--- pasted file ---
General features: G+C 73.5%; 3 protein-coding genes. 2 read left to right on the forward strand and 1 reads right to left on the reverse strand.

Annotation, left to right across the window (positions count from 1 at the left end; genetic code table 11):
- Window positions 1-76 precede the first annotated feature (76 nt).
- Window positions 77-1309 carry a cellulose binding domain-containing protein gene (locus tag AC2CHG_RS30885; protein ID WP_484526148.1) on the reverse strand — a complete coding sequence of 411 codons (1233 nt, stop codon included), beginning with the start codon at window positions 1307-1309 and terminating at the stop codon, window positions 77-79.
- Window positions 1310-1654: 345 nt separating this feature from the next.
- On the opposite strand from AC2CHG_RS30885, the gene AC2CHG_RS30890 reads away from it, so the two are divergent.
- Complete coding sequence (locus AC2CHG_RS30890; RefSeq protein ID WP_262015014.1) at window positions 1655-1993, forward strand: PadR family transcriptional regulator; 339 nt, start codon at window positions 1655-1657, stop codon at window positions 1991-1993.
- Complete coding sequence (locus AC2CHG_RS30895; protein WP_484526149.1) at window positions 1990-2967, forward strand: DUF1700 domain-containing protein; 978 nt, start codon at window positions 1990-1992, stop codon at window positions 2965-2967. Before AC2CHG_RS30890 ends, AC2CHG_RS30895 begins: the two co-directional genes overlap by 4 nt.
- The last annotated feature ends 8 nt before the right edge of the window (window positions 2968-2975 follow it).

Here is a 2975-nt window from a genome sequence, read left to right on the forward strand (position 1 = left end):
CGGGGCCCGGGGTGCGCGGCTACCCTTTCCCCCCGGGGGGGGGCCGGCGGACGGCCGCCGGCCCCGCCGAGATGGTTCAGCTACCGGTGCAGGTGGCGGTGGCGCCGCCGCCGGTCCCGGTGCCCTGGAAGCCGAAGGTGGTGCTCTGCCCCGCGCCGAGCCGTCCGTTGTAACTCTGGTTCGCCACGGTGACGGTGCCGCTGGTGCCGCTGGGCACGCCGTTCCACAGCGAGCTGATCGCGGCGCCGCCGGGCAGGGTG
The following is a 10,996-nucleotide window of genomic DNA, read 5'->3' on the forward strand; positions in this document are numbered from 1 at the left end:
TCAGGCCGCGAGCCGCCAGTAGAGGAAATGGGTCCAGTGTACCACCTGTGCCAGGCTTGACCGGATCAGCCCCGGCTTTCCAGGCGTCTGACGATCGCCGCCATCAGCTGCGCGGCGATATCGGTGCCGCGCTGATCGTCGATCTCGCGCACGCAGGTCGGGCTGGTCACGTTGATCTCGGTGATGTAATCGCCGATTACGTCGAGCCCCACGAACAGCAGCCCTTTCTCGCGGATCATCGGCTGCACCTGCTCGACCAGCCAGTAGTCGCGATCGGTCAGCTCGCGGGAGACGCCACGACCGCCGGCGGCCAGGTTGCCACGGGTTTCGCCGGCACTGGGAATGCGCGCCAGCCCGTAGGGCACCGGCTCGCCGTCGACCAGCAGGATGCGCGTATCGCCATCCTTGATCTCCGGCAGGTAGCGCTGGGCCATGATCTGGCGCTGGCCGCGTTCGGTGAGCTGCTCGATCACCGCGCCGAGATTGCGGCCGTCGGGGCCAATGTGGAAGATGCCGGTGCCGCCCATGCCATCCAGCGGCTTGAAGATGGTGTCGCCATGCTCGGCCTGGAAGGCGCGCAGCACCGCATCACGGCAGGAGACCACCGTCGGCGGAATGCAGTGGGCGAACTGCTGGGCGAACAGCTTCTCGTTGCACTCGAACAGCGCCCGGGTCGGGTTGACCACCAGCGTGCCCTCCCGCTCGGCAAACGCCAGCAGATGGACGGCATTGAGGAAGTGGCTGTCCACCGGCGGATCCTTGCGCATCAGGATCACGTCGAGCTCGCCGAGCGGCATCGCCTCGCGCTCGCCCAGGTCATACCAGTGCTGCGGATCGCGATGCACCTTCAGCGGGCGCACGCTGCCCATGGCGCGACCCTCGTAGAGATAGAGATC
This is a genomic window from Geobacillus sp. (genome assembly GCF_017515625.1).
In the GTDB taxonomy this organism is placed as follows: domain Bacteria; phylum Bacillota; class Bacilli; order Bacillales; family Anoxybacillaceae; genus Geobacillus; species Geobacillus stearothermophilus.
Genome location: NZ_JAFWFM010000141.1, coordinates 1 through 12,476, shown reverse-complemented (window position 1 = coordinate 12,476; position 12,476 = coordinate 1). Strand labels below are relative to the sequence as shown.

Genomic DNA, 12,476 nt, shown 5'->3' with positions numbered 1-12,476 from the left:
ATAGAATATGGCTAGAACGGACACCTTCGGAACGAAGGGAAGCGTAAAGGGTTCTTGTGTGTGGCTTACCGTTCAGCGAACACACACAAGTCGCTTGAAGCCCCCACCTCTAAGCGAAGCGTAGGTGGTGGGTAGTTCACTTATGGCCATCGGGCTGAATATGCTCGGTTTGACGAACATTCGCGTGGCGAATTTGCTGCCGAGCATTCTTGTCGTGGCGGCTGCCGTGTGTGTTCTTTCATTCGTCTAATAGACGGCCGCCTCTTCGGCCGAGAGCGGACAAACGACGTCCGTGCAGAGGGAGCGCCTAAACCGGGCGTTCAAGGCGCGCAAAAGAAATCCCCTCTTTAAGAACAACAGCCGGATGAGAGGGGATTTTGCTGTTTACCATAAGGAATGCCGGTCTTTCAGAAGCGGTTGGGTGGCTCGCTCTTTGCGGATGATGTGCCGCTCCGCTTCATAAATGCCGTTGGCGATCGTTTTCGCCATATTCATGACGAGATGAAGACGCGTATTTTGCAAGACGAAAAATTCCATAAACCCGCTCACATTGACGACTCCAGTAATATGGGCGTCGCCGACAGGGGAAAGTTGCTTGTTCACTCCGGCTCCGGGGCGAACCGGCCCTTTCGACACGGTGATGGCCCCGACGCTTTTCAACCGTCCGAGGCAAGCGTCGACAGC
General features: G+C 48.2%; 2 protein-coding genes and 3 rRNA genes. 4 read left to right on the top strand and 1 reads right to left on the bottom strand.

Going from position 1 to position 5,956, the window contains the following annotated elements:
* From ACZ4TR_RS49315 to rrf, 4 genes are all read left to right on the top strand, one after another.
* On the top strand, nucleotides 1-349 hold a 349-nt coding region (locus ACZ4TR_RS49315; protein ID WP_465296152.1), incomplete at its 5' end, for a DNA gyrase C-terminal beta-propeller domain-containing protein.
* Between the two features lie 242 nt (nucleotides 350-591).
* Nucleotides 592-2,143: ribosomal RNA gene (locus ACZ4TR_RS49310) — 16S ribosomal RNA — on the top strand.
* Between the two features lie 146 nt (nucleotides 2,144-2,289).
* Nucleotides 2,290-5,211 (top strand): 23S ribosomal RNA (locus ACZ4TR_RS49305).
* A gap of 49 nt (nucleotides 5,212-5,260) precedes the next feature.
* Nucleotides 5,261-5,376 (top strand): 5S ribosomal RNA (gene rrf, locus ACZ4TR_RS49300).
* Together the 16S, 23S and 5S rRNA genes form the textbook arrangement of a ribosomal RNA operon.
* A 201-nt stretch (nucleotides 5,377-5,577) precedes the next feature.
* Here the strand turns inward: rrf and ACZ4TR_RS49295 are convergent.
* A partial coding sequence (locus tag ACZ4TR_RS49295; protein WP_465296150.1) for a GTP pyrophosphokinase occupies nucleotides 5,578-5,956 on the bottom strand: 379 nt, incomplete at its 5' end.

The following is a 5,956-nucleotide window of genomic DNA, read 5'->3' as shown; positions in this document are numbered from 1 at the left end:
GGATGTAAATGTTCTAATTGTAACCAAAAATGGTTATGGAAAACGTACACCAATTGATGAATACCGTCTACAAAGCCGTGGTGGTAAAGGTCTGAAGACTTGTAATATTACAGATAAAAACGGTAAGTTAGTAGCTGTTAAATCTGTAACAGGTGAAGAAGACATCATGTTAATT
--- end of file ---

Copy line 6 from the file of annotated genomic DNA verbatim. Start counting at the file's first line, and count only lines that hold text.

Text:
- On the opposite strand from AC2CHG_RS30885, the gene AC2CHG_RS30890 reads away from it, so the two are divergent.